How to respond to a sudden cardiac arrest

How to Respond to a Sudden Cardiac Arrest Emergency

When you find someone who has collapsed and is unresponsive, chances are they have experienced a sudden cardiac arrest. Responding to this crisis can be done by remembering these three words:

Call. Push. Shock.

First, call 911, then immediately begin hard and fast chest compressions (CPR), and, if available, use an AED to determine if the person requires a shock to restart their heart.

According to CallPushShock.org, you can triple a victim’s chance of survival when you take these immediate lifesaving actions.

Let’s walk through each of those steps in greater detail.

1. Call 911

Call 911 or instruct someone nearby to do so. Assess the situation and follow any instructions provided by the dispatcher.

2. Push: Begin Hands-Only CPR

If the person remains unresponsive, begin Hands-Only CPR.

Kneel beside the unresponsive person, and interlace your hands with the heel of your bottom hand on the center of the victim’s chest.

When performing hands-only CPR, interlace your hands with the heel of your bottom hand on the center of the victim's chest.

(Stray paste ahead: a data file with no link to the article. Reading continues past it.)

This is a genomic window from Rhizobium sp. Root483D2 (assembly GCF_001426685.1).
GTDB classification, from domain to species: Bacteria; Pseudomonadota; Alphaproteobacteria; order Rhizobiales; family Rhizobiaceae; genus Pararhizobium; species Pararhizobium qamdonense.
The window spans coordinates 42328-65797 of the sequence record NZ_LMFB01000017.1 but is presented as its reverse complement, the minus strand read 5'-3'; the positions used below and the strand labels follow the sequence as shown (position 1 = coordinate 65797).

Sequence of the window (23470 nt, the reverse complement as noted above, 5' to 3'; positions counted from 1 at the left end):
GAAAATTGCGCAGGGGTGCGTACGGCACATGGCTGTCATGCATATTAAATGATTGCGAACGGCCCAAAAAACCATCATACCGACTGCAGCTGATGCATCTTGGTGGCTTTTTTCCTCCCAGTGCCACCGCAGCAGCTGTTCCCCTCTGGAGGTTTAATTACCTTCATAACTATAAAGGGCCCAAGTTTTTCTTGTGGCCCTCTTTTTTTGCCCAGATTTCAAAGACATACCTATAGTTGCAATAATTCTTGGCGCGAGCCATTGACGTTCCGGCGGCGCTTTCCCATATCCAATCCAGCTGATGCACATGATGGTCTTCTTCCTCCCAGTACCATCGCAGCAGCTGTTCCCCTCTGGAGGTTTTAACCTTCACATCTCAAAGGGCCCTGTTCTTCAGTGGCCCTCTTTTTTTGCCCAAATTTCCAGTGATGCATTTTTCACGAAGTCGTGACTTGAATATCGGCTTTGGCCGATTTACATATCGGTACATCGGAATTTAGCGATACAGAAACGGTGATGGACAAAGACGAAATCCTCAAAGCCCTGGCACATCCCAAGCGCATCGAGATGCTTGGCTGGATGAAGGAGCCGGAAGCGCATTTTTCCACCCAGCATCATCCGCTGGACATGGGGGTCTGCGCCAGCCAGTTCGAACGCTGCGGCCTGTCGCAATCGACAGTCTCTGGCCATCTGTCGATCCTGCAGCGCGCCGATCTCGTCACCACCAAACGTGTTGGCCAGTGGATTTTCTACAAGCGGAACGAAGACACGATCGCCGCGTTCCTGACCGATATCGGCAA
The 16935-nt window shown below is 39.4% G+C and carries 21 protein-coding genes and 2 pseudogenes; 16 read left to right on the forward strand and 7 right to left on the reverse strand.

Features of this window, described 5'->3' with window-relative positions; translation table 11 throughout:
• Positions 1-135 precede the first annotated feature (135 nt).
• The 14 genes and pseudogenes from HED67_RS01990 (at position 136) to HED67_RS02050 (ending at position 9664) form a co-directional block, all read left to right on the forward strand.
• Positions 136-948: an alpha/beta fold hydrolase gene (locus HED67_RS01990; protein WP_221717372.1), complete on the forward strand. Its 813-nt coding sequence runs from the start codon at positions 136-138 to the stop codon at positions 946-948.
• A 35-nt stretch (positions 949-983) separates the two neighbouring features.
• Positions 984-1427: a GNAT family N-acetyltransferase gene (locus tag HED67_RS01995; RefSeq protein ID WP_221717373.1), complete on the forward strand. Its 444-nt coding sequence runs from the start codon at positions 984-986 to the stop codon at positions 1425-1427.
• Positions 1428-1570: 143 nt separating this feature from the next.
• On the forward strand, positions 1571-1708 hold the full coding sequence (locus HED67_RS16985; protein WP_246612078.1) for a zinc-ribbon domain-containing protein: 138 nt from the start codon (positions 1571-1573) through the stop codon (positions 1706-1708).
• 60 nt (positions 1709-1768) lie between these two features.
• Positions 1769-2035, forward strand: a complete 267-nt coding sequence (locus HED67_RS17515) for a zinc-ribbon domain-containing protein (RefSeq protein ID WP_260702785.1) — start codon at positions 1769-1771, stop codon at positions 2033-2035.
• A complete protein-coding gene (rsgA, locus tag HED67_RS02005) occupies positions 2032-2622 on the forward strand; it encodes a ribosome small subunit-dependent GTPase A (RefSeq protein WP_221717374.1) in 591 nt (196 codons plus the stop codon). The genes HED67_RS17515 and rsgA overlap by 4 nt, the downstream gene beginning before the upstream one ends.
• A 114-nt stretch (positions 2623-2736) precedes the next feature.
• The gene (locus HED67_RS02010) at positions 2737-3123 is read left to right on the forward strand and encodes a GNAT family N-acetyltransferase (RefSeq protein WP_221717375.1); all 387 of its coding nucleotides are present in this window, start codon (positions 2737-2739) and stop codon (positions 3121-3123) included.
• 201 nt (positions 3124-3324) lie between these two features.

With your shoulders directly above your hands, keep your arms straight as you use the weight of your body to push hard and fast on the person’s chest at the rate of 100-120 beats per minute.

The American Heart Association promotes the use of songs such as “Stayin’ Alive” by the Bee Gees“Hips Don’t Lie” by Shakira, or “Walk the Line” by Johnny Cash, which include this 100-120 beats per minute time. 

Compressions should be 2-inches deep, keeping in mind to allow the chest to rise in-between compressions.

Shock: Administer an AED, if available

If nearby, retrieve and turn on an AED.

Follow the step-by-step audio and/or visual instructions from the AED. The device will analyze whether the person is in a true cardiac arrest.

When prompted, clear any other bystanders, and step back before pressing the “Shock” button. If the AED is fully automatic, stand clear and allow the AED to work if it is advising a shock.

Follow prompts from the AED until paramedics arrive or another trained bystander takes over.


For more information, please visit CallPushShock.org or ParentHeartWatch.org.

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